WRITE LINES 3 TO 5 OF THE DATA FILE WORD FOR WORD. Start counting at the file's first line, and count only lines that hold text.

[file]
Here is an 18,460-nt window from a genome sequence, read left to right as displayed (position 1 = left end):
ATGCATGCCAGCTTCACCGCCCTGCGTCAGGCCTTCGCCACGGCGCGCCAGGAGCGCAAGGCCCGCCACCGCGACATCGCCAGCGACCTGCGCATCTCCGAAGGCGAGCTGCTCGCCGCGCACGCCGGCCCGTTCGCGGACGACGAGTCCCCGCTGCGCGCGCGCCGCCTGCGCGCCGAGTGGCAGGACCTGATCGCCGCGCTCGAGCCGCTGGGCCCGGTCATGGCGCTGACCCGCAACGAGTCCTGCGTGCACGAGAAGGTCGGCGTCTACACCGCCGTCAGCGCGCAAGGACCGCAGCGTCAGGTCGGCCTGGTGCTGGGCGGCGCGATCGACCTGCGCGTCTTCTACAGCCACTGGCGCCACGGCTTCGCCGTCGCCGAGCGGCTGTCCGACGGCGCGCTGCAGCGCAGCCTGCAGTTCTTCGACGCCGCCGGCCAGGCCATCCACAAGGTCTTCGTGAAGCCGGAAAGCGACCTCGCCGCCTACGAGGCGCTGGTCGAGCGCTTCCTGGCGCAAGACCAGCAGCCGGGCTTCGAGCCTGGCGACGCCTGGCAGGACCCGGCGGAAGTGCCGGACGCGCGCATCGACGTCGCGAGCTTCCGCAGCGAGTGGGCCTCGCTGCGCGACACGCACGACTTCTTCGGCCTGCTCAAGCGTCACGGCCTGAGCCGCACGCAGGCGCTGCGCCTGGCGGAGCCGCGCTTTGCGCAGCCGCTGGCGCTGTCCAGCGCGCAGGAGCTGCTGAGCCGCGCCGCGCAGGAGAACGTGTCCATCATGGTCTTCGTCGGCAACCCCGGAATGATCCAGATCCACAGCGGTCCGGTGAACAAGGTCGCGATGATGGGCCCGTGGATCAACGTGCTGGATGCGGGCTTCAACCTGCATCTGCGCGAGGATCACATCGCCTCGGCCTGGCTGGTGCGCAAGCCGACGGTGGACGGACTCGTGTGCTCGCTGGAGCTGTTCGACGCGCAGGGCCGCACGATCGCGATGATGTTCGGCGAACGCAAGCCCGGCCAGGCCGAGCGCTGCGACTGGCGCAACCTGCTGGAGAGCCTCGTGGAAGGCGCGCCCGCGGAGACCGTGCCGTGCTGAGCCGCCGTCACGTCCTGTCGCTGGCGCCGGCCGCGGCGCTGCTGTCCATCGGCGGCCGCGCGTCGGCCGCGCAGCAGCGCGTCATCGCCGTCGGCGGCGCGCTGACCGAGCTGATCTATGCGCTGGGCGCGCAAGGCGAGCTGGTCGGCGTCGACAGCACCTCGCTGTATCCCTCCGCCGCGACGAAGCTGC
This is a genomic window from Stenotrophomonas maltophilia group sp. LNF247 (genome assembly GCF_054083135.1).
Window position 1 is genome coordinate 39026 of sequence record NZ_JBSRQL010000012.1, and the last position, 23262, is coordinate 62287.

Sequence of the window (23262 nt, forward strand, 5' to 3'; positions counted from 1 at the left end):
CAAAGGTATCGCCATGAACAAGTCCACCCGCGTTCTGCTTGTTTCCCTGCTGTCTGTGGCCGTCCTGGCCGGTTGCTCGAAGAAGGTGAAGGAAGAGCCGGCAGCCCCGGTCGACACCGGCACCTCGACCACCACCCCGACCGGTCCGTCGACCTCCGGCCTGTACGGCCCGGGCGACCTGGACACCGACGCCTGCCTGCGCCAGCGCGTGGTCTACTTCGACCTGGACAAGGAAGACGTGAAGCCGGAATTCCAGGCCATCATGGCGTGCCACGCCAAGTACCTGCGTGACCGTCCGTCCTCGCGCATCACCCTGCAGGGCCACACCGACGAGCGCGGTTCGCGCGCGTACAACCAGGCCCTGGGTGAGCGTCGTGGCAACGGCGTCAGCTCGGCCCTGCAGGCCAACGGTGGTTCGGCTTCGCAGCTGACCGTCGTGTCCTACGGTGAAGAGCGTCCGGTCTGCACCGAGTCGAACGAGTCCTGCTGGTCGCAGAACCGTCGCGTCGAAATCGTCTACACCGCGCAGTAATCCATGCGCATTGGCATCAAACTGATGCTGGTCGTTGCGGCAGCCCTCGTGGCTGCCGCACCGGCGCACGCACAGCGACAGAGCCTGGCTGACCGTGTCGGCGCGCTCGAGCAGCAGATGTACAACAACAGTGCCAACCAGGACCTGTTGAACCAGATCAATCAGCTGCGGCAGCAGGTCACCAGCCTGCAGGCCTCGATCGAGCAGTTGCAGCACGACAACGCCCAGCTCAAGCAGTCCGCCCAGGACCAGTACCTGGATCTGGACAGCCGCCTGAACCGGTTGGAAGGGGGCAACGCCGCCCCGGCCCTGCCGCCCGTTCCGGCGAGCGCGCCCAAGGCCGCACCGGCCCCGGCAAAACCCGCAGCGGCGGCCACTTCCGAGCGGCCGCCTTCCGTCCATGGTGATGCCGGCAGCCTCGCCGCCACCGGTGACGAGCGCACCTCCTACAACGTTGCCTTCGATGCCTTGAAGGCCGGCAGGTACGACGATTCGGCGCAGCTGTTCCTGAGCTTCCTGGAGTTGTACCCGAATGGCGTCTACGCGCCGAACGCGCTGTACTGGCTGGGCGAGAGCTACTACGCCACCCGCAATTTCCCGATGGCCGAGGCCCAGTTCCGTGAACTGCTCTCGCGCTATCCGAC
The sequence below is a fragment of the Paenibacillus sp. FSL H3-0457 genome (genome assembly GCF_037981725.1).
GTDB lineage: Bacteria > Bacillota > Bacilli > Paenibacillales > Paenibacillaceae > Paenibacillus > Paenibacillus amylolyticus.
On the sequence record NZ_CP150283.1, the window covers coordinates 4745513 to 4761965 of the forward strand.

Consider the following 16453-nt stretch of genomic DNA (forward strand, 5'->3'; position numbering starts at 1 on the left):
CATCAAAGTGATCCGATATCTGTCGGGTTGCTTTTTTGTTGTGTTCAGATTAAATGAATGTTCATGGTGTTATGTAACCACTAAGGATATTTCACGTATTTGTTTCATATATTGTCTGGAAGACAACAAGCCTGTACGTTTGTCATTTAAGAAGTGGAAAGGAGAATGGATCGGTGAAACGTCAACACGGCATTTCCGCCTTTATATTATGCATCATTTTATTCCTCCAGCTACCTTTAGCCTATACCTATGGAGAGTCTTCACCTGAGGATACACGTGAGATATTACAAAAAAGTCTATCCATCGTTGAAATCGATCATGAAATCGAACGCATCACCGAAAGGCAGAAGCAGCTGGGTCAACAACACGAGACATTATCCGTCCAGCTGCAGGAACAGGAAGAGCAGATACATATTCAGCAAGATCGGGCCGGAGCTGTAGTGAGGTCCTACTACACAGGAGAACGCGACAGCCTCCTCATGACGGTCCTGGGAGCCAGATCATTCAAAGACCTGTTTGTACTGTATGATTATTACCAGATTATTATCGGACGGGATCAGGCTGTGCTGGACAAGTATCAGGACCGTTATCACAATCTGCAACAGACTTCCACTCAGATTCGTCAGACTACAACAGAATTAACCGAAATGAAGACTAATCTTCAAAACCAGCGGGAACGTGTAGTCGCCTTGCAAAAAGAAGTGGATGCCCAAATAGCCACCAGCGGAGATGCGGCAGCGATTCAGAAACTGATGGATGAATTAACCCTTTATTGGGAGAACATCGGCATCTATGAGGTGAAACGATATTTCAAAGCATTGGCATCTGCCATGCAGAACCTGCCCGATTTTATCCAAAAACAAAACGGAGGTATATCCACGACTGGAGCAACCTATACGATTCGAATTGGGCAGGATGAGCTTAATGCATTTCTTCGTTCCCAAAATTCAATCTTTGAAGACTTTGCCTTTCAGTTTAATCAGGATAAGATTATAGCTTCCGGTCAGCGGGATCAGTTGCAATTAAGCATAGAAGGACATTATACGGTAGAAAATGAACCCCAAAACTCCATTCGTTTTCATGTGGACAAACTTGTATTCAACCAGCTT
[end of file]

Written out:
This is a genomic window from Stenotrophomonas maltophilia group sp. LNF247 (genome assembly GCF_054083135.1).
Window position 1 is genome coordinate 39026 of sequence record NZ_JBSRQL010000012.1, and the last position, 23262, is coordinate 62287.

Sequence of the window (23262 nt, forward strand, 5' to 3'; positions counted from 1 at the left end):